When I was going to school here, art wasn’t very encouraged. When I said to my parents I wanted to go into the art world, they were a bit like, “Well, I don’t understand, what would you do?”
I wondered if this art thing had legs, got an internship with Christie’s in New York and it made me realize that whilst by no means am I an artist, I really enjoyed being part of the world.
My background is very much bringing things together, being the coordinator, the puppeteer.
Am I creative? If you mean I’m going to paint Easter eggs with my kids this weekend, then yes, I dabble.
I’m learning this more and more as I get older, but you’ve got to be who you are.
A lot of people think that collecting art is for big grown up people, but I’m a big grown up person now, so when do you really get to that stage? Art is for everybody. You can start whenever you want, with whatever takes your fancy.
I started collecting when I was about 22, and they were all prints. I probably only bought my first painting about five years ago.
The last thing I bought is from Jacky Tsai, who did the designs for McQueen’s scarves.
To be an artist in Singapore, you’ve got to be pretty wealthy. It’s expensive living in all these different cities and not being sure what your next piece will be.
Galleries are working with artists day to day to enable an organic growth of the arts industry. They are the ones enabling artists to be artists. We just hope to provide a network and platform to reach a wide audience.
What hooks people quite often is the thought that they are investing in an artist but also in their future career.
Singapore being the most expensive city in the world kills me. I’ve got twins! What do you do with that?
The prices that people are prepared to pay here are higher and that reflects the amount of disposable income, too. Artwork sold in Singapore averages about $2,800, while in London it’s about $1,500.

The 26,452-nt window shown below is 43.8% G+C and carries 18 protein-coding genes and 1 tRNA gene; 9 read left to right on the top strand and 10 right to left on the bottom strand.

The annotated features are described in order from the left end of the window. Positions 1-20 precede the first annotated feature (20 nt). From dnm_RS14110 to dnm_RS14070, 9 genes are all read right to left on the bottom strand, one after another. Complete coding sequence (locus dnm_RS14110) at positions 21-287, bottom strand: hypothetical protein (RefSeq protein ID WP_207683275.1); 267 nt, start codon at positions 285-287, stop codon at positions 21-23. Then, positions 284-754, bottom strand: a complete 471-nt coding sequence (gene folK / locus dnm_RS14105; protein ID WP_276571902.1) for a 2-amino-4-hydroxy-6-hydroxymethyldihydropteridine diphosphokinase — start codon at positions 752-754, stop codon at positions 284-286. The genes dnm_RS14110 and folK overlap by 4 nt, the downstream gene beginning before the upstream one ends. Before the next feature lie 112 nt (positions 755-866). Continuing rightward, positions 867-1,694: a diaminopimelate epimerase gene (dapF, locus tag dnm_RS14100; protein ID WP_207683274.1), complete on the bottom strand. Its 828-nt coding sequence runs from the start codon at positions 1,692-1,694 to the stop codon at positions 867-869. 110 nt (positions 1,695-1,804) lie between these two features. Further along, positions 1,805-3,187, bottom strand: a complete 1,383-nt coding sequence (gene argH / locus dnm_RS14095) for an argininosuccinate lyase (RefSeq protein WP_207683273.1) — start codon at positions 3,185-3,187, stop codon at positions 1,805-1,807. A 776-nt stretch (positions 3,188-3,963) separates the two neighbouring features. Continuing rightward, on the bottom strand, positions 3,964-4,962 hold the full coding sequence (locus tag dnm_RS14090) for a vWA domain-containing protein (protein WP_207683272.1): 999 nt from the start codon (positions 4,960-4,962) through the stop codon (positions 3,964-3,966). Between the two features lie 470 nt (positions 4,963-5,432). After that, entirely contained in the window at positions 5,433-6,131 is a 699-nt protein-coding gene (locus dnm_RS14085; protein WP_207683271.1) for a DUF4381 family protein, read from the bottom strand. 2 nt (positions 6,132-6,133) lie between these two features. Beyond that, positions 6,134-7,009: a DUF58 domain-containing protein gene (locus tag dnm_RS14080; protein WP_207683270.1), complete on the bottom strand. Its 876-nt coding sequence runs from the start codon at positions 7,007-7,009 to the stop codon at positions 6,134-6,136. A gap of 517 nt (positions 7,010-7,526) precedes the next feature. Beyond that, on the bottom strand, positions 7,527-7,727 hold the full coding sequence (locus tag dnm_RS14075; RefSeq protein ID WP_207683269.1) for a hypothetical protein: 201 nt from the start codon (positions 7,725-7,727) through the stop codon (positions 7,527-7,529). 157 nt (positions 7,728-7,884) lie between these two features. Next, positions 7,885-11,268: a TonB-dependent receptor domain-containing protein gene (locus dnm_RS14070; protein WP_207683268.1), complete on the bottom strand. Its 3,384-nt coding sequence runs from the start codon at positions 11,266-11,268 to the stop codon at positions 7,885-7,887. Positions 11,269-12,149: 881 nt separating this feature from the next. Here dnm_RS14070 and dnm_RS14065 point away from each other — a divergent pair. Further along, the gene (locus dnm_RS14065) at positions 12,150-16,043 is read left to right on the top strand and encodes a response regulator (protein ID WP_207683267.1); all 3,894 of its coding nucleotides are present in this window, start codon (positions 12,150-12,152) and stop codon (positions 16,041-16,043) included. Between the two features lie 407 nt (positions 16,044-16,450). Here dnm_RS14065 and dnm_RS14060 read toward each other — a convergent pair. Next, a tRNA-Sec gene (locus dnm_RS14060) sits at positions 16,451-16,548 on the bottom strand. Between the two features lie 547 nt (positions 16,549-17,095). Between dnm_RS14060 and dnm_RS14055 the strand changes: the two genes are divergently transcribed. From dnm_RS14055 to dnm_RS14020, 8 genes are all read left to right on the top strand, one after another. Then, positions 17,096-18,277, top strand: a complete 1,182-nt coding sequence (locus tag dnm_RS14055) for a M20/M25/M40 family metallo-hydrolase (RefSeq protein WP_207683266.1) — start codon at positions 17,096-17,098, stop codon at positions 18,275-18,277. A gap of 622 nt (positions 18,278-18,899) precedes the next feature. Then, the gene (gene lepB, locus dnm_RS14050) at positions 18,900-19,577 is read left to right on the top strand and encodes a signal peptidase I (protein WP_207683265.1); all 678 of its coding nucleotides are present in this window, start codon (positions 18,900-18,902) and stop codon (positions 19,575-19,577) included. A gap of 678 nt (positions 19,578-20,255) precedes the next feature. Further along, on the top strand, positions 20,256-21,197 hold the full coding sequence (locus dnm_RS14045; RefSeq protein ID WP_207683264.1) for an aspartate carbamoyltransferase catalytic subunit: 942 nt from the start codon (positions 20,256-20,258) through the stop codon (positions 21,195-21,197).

People are really interested in the arts here and one thing to look at is the potential visitor base. Singaporeans are very engaged with what’s going on, whether it’s music or drama, there’s no reason to ever be bored here.
What really sets us apart is how complimentary we are and we are seen as an organization that is a catalyst for growing a new art buying public.
We live in a society that is very time-poor now, people are busy.
If I could sum up the Affordable Art Fair mission it would simply be to fall in love with art.
I don’t ever think you could push the boundaries of art because a true artist is “Art for Art’s Sake”. Look at Duchamp who put a latrine in an art exhibition.
I don’t see a lot of the environment reflected in the art here. I see a lot of abstract and painterly works like watercolour and calligraphy. There isn’t too much commentary on socio-political issues. There’s more technique and experimentation.
If I could have dinner with anyone dead or alive it would be Manet because he’s pretty full on or Ai Weiwei as he’s fascinating – we’re going to be reflecting on him in the future.
Always buy for love, not for money.
I like bold pieces and landscapes because initially they can be quite beautiful then they can be quite desolate the longer you stare at them. I don’t know what that says about me, but I do quite like a desolate landscape.
The best comment I’ve had yet is, “But I came here yesterday, and they had that artwork, and now it’s gone, and they said it might be here today”. Or after the fair people often say something like, “So there was this landscape, and it was sort of blue, and I wondered if you could tell me where it’s from.” It’s like playing Sherlock Holmes.
In my spare time, when I’m not doing this whole “art thing” I try and convince my husband to buy more art, or spend time with the twins and the dog.